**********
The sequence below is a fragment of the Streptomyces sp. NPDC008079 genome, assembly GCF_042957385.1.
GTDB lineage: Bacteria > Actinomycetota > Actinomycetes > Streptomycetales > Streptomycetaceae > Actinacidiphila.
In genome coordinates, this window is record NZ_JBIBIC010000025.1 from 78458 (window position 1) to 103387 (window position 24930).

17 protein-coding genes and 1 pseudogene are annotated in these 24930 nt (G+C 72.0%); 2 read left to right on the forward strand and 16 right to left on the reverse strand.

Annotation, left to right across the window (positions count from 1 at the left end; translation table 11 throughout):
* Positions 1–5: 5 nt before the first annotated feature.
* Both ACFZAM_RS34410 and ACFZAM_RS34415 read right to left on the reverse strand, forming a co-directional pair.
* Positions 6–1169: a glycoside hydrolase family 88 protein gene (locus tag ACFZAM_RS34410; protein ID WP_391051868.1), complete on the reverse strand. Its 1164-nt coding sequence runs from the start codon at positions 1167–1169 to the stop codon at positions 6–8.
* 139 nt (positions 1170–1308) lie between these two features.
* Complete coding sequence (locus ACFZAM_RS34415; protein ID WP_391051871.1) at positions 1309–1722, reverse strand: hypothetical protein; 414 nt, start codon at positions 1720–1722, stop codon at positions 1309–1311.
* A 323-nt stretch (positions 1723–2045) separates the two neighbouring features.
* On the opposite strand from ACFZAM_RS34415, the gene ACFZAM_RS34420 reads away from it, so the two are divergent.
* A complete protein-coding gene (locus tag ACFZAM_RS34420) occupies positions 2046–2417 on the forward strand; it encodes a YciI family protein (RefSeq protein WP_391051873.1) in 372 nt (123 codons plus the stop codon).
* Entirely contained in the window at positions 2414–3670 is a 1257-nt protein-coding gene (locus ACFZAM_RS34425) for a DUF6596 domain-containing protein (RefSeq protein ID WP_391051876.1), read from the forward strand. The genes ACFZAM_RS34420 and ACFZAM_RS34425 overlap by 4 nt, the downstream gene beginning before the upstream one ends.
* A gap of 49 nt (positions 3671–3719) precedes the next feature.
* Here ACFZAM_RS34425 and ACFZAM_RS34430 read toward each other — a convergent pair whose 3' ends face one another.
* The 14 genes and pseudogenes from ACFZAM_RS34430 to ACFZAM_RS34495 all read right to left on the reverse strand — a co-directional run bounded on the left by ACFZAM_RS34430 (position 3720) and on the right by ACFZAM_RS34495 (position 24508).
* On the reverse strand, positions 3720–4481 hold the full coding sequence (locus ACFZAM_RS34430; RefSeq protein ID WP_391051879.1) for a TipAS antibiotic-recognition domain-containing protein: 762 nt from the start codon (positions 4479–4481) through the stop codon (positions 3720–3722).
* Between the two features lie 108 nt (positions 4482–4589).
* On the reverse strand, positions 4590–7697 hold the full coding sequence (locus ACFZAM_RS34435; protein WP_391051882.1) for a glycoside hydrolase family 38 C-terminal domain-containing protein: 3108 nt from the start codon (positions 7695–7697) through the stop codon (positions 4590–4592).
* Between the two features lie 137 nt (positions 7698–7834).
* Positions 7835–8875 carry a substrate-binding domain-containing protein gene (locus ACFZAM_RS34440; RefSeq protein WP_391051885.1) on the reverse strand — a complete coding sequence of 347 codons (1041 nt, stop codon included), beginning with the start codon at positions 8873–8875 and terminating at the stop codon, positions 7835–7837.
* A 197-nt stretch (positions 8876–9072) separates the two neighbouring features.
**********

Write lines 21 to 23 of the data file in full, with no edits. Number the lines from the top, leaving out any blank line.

* Between the two features lie 137 nt (positions 7698–7834).
* Positions 7835–8875 carry a substrate-binding domain-containing protein gene (locus ACFZAM_RS34440; RefSeq protein WP_391051885.1) on the reverse strand — a complete coding sequence of 347 codons (1041 nt, stop codon included), beginning with the start codon at positions 8873–8875 and terminating at the stop codon, positions 7835–7837.
* A 197-nt stretch (positions 8876–9072) separates the two neighbouring features.